The same thing happened at the DCC elections. When people were not hugging or cuffing each other, they were swallowing ballots papers to rig the polls, or spitting at each other. No masking up, no sanitisers, no social distancing, no hussles. And, well, they were busy throwing mega-dollar parties after that. No-one is talking about that, and no-one is, of course, talking about by-elections.

It's not as if banning religious and social gatherings will harm the Zanu-PF government in any big way. But byelections will certainly injure government and the ruling party. The majority of the by-elections would be held in areas that Chamisa's MDC-A has the biggest popularity and would easily win. Zanu-PF is not exactly worried about MDC-A regaining some numbers in parliament. Those numbers would always be insignificant because Zanu-PF has an unassailable majority in parliament.

MDC-A re-wins would always smash rotten eggs in Zanu-PF's face for other reasons. If MDC-T is not a Zanu-PF project as we have been hearing, the latter clearly supports it and prefers it as an opposition party to MDC-A. If Zanu-PF supports MDC-T or has been funding it, then re-wins by MDC-A would mean wasted resources and time ill spent.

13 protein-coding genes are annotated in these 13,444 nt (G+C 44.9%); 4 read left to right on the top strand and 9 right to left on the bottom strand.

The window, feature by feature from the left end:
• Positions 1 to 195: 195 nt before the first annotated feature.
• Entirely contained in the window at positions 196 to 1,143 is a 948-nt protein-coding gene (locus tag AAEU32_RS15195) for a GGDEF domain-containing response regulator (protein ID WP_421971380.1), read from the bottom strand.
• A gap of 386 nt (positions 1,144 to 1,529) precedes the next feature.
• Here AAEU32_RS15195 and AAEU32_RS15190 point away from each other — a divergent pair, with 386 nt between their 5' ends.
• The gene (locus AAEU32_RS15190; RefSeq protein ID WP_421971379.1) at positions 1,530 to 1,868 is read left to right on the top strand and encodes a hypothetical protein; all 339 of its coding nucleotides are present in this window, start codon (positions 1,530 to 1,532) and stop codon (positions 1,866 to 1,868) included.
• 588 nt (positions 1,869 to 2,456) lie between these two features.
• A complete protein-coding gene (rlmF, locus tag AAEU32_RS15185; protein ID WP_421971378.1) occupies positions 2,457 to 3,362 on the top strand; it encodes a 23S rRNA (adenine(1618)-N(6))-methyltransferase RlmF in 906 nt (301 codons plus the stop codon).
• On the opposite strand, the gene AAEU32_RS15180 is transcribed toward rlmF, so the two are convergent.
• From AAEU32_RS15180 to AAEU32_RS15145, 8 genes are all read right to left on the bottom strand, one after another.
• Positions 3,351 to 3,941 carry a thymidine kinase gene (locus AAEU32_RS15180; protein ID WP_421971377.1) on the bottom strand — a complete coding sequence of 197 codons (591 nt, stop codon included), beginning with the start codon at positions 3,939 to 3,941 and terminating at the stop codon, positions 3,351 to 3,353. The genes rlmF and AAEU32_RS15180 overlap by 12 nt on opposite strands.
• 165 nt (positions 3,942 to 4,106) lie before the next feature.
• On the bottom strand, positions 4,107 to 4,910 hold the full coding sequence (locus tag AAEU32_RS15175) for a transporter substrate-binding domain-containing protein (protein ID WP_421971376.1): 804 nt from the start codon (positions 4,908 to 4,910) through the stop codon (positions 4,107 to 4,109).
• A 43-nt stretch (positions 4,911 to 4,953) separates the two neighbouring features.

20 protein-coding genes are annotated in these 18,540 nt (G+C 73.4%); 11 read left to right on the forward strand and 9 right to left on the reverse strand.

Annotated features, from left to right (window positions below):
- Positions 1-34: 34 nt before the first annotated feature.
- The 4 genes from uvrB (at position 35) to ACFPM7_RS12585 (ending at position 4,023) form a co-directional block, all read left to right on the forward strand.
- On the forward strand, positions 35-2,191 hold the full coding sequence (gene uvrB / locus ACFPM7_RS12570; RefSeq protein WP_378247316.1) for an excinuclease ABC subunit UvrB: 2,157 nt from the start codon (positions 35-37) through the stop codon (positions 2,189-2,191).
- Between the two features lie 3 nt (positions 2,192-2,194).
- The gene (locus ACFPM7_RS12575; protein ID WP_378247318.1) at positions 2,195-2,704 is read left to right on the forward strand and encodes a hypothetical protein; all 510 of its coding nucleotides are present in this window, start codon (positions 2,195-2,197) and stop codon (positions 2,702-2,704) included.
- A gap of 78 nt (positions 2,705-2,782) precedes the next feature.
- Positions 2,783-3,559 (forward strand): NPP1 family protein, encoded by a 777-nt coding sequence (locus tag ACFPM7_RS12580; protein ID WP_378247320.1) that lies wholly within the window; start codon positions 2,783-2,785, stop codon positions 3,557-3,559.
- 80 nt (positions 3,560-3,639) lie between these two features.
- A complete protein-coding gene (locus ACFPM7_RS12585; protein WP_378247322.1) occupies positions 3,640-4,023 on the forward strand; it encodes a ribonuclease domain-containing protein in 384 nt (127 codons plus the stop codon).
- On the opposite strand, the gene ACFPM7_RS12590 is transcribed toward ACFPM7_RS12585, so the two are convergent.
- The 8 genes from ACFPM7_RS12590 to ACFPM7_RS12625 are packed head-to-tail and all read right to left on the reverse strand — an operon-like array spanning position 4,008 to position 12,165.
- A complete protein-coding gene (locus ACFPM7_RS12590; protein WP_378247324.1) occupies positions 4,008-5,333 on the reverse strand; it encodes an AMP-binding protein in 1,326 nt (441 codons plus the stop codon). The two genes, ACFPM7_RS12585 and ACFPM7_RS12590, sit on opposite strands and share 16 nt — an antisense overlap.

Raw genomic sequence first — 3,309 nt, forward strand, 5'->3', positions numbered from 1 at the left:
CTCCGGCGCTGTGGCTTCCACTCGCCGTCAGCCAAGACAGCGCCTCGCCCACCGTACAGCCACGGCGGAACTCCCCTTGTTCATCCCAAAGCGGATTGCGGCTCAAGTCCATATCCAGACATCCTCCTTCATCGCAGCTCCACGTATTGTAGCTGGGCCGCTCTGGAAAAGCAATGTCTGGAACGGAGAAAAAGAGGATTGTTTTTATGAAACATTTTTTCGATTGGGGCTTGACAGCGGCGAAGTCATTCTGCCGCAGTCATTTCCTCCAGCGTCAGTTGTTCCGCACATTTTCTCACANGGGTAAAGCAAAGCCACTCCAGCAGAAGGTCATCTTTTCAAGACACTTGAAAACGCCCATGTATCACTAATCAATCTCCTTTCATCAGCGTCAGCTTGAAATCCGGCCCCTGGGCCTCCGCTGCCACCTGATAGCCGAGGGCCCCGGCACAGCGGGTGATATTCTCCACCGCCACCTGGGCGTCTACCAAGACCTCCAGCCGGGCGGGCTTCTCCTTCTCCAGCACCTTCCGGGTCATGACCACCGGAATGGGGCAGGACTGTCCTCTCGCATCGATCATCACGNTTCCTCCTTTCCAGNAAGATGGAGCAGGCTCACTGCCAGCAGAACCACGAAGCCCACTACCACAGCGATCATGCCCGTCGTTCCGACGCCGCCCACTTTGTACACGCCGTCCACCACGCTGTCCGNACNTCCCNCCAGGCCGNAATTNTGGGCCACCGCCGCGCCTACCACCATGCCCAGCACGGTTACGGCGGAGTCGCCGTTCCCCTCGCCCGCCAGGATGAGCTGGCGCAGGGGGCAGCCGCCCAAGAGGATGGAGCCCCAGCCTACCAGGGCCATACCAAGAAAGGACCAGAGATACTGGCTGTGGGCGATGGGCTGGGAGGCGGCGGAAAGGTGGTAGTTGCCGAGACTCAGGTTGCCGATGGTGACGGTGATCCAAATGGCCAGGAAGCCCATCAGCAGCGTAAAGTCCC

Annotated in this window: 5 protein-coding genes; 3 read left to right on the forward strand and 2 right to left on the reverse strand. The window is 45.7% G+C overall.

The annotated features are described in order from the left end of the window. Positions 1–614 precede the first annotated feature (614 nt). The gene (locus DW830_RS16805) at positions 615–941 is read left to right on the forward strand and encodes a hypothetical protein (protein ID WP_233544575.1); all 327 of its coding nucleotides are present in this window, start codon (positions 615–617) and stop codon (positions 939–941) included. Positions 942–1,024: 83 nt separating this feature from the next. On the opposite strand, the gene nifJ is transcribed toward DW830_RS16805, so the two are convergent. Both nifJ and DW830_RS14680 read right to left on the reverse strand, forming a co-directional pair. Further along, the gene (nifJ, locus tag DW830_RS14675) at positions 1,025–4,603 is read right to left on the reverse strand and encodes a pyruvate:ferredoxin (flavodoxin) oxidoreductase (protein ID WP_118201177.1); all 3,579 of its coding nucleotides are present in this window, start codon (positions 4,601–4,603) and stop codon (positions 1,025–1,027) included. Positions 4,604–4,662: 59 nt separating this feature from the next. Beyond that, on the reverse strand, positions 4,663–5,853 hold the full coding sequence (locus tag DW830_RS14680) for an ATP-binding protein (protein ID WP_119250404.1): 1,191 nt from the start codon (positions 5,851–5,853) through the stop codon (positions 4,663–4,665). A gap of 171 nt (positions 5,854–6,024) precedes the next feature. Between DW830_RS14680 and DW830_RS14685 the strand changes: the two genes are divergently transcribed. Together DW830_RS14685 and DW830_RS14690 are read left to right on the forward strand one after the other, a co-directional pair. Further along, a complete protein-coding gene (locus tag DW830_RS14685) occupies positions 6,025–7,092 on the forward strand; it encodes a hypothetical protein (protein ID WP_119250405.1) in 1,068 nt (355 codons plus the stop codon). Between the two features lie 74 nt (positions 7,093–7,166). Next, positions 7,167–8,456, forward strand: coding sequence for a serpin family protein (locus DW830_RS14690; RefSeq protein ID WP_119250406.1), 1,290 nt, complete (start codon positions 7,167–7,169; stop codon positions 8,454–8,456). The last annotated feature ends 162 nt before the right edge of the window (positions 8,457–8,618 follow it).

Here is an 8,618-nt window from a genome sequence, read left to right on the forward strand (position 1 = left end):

Re-wins by MDC-A in by-elections would also resurge Chamisa's party, give it a big shot of confidence once again. That would mean a new wave of pain in all the wrong places for Zanu-PF. More popular agitations, more protests, more military deployments and, going with that, more international condemnation.

Let's wrap all this up in one sentence this way. Parliamentary by-elections- especially-will give the Zanu-PF government a stronger opposition and the attending headaches, so the longer they are held at bay, the better.

Tawanda Majoni is the national coordinator at Information for Development Trust (IDT) and can be contacted on